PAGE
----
A fundamental property of discriminators is that they possess very non-linear input-to-output characteristics. Furthermore, when faced with two simultaneous signals, a discriminator's characteristic distorts even further. Tracking discriminators are, in most weapon designs, an integral part of servo controlled tracking loops that are themselves modeled by differential equations. Therefore a simulation that adequately models the interaction between deception countermeasure and threat tracking radar inherently must include a number of non-linear differential equations.

A threat radar, to attain adequate fidelity, should be modeled with nonlinear differential equations. This requirement may have profound consequences on the correlation between software simulation and hardware test results. One basic property of non-linear differential equations is that they exhibit "chaotic behavior." One of the properties of non-linear differential equations, particularly for interactions that occur over a period of time, is that the outcome can be very strongly dependent on very small changes in initial input parameters or conditions.

Chaotic Behavior: A Fundamental issue

Simply put, chaotic systems are potentially unstable and exhibit a very sensitive dependence upon initial conditions. This chaotic behavior of non-linear, time-evolving, dynamic systems was first formally reported by the meteorologist, Edward Lorenz in 1963. While running computer simulations on a set of three nonlinear equations, Lorenz found that, by rounding off initial parameters from four decimal places to two, the time paths of the equations diverged exponentially over time. This finding has given rise to a new mathematical discipline, often referred to as chaos theory. Intensively studied by mathematicians for about 35 years, chaotic behavior has been found in a large variety of complex systems from weather systems to human behavior in organizations.

Because of the non-linearities of their systems, chaotic behavior is an inevitable property of the dynamic interaction of countermeasures and tracking radars, with or without a human operator in the loop. The results of the AN/ALO- 131 and AN/ALO-165 tests and the results found by the JADS EW Test Team are entirely predictable. When viewed from the perspective of the expected chaotic behavior of the nonlinear systems under test, the findings of large variances, non-correlatable results, and effectiveness criteria that are not met, should be expected. There are a number of implications of this observation.

The software simulations must adequately model various key, non-linearities in the radar system, such as those of the tracking discriminators, saturating amplifiers, and antenna-gim-bal limiters. If this is not achieved, their ability to adequately match the performance of the hardware being simulated is suspect at best. It would appear that incorporation of such non-linear models in simulations is a necessary, but not sufficient condition, for adequate fidelity. Even if such non-linearities are included in the simulations, the potential for chaotic behavior implies that increased focus must be placed on the accurate measurement of the input parameters and initial conditions. There must also be a correlation of input conditions before any expectations may be developed regarding correlation of output results from hardware and software tests.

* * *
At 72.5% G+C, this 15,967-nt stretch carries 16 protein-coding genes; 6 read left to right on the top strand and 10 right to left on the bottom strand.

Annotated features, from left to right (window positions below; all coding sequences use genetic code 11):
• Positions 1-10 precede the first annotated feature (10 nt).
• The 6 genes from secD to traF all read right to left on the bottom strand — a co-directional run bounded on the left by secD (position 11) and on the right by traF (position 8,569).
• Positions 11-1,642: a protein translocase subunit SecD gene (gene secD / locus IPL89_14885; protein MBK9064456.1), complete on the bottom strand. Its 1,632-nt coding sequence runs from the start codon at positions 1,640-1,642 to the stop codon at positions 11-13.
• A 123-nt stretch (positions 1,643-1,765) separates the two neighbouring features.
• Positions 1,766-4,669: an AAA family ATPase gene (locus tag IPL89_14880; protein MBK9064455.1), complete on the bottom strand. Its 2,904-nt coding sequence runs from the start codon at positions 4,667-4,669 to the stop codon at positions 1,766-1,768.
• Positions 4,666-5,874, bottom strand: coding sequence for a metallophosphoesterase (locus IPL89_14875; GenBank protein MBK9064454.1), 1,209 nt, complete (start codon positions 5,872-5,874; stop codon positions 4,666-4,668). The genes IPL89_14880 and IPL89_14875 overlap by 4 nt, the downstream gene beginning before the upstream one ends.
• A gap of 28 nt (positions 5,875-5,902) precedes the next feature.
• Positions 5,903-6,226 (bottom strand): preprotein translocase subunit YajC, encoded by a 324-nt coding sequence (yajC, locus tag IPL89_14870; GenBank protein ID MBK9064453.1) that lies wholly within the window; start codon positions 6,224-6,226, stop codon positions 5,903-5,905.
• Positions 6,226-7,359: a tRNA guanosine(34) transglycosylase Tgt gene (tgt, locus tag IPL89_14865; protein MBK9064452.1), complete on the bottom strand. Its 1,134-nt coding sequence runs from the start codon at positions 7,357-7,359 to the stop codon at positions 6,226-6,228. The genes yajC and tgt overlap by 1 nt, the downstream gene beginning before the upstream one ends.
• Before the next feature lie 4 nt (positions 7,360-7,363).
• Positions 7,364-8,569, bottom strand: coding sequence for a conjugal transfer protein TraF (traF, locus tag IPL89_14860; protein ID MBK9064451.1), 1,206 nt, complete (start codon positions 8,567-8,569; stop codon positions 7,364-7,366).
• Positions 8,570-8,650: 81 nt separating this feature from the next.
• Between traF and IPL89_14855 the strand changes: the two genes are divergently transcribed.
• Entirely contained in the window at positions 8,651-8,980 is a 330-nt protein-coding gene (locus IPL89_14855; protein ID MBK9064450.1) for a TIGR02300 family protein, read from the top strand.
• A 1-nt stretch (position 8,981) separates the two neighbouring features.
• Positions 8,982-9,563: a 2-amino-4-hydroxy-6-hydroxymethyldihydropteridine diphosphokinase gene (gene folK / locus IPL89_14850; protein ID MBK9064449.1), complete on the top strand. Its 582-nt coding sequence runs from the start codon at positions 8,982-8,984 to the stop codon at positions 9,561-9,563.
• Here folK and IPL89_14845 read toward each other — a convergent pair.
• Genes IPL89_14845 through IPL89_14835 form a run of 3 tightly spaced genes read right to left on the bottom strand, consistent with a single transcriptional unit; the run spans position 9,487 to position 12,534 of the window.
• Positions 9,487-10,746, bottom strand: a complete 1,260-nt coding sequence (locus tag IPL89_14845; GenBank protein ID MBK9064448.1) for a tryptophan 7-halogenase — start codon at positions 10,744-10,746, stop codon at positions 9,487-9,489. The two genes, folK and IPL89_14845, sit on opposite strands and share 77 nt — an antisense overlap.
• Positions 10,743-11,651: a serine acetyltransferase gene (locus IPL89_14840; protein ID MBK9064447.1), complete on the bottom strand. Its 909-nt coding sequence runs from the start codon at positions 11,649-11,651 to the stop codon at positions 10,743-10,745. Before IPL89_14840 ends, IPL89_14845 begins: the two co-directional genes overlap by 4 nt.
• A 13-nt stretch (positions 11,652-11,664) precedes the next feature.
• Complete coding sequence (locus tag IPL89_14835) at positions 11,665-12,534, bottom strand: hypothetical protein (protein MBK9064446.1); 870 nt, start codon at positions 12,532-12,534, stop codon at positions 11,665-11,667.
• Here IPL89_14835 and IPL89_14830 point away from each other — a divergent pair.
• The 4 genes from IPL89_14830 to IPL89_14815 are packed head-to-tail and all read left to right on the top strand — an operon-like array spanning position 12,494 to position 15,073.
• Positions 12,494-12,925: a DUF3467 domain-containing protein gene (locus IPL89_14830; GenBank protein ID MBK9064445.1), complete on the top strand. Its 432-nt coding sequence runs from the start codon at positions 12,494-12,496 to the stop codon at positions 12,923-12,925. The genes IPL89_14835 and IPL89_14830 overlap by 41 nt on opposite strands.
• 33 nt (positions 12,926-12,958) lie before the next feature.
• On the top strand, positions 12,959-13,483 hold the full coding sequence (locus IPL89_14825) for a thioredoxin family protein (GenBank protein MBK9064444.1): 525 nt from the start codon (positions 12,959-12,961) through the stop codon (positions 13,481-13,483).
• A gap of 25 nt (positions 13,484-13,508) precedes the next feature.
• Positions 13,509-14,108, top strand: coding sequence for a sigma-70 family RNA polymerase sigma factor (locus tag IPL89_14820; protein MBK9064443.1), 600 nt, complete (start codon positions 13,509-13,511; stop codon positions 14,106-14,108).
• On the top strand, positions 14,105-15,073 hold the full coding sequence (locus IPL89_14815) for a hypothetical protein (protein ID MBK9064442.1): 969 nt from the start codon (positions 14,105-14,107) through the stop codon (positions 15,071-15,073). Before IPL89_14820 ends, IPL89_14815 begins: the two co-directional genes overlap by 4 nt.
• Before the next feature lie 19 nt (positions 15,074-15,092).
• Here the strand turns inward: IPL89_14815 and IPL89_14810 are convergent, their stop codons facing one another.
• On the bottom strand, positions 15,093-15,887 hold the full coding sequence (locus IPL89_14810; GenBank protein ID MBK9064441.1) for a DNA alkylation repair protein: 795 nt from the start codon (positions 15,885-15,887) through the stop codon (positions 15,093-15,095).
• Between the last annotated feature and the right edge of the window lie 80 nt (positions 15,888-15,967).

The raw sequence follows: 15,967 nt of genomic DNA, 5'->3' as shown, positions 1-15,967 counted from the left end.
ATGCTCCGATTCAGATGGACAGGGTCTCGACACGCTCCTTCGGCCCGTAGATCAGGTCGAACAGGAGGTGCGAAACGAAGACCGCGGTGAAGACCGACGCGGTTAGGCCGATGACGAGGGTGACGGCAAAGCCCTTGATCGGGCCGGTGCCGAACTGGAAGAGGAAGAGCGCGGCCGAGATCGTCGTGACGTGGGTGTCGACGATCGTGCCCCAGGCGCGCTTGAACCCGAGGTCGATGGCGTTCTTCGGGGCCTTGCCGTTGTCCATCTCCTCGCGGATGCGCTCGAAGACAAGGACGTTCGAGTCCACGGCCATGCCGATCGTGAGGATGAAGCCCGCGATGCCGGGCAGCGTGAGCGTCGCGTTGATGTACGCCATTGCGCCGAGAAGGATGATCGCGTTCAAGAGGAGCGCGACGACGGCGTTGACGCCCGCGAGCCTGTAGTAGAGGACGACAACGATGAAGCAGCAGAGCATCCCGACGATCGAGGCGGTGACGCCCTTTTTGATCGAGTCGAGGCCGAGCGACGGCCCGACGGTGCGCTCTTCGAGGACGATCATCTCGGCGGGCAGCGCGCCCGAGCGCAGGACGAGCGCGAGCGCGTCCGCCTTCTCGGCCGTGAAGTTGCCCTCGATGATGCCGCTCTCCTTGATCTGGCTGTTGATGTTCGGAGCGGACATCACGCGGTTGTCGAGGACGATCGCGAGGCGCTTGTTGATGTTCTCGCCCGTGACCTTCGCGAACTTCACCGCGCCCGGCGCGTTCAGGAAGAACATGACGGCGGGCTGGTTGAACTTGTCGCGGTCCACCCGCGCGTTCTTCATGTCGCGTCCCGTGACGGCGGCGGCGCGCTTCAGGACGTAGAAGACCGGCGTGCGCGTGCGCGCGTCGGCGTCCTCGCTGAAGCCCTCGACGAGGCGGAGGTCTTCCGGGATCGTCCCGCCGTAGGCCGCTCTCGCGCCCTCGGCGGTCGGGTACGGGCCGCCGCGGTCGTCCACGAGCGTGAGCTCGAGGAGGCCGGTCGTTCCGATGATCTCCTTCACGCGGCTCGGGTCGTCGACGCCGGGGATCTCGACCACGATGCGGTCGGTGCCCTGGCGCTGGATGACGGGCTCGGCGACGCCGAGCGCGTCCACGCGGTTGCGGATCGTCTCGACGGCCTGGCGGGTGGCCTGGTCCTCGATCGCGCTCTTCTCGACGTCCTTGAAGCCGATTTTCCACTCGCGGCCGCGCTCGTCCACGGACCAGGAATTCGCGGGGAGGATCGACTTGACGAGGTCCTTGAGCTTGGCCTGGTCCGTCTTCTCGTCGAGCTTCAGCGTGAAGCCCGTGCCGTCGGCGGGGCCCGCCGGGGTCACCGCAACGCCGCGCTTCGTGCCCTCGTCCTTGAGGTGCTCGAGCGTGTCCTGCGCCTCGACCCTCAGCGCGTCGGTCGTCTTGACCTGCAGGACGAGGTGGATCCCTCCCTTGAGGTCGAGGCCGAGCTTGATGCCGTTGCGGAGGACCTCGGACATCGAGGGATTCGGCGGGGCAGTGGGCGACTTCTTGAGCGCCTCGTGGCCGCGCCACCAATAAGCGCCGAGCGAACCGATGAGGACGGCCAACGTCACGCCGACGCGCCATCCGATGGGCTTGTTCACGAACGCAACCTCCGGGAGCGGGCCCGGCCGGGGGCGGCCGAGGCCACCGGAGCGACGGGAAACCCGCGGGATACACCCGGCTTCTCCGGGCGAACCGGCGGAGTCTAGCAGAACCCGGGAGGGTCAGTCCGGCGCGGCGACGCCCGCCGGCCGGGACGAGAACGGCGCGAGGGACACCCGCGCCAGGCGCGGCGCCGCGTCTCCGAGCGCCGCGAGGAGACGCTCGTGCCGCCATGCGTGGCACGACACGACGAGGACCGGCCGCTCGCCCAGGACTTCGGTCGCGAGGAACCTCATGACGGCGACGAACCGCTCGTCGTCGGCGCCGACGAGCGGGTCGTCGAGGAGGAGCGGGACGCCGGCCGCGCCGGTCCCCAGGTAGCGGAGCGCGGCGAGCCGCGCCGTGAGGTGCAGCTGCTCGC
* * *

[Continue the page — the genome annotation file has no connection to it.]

Developmental and operational test and evaluation is carried out to demonstrate that the equipment meets specific performance criteria. When the testing involves the dynamic interaction of countermeasure and radar systems, those criteria should reflect the potential existence of chaotic behavior. In the context of the Simulation Based Acquisition process, in which simulation is applied across the spectrum of acquisition from requirements to testing, the simulations must include appropriate non-linearities at each stage. Only in this manner can the process hope to assist in ameliorating the test problems.

Chaotic and unpredictable behavior is inherent in the countermeasure-radar interaction. Given this fact, it seems reasonable to ask if this implies that there are likely be limits to the percentage of times that specific countermeasure may be effective against specific radar and weapon systems? In the absence of a body of research and engineering focused on this question, it is premature to provide a definitive answer. However, here are several thoughts:

If countermeasures can be structured to limit operation of the radar in non-linear regions, then perhaps results can be linearly extrapolated and outcomes reasonably predictable.

Finally, in the research community, particularly in the non-linear systems discipline, there are now serious efforts to control chaotic behavior of complex non-linear systems through various schemes of adaptive control. Could such adaptive control be incorporated in the mode selection process in jammers to optimize their effectiveness?

T.W. Tucker is the president of Tactical Technologies, Inc. (Ottawa, Ontario, Canada).

References

(1.) Under the Report heading "Band 3 Ineffective Against Some Threats"

(2.) For more descriptive material, see: www.safaq.hq.af.mil/acq_ref/aqpe/moe/ descript.htm
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Title Annotation:changing electronic warfare requirements
Author:Tucker, T.W.
Publication:Journal of Electronic Defense
Geographic Code:1USA
Date:Jul 1, 2001
Words:1715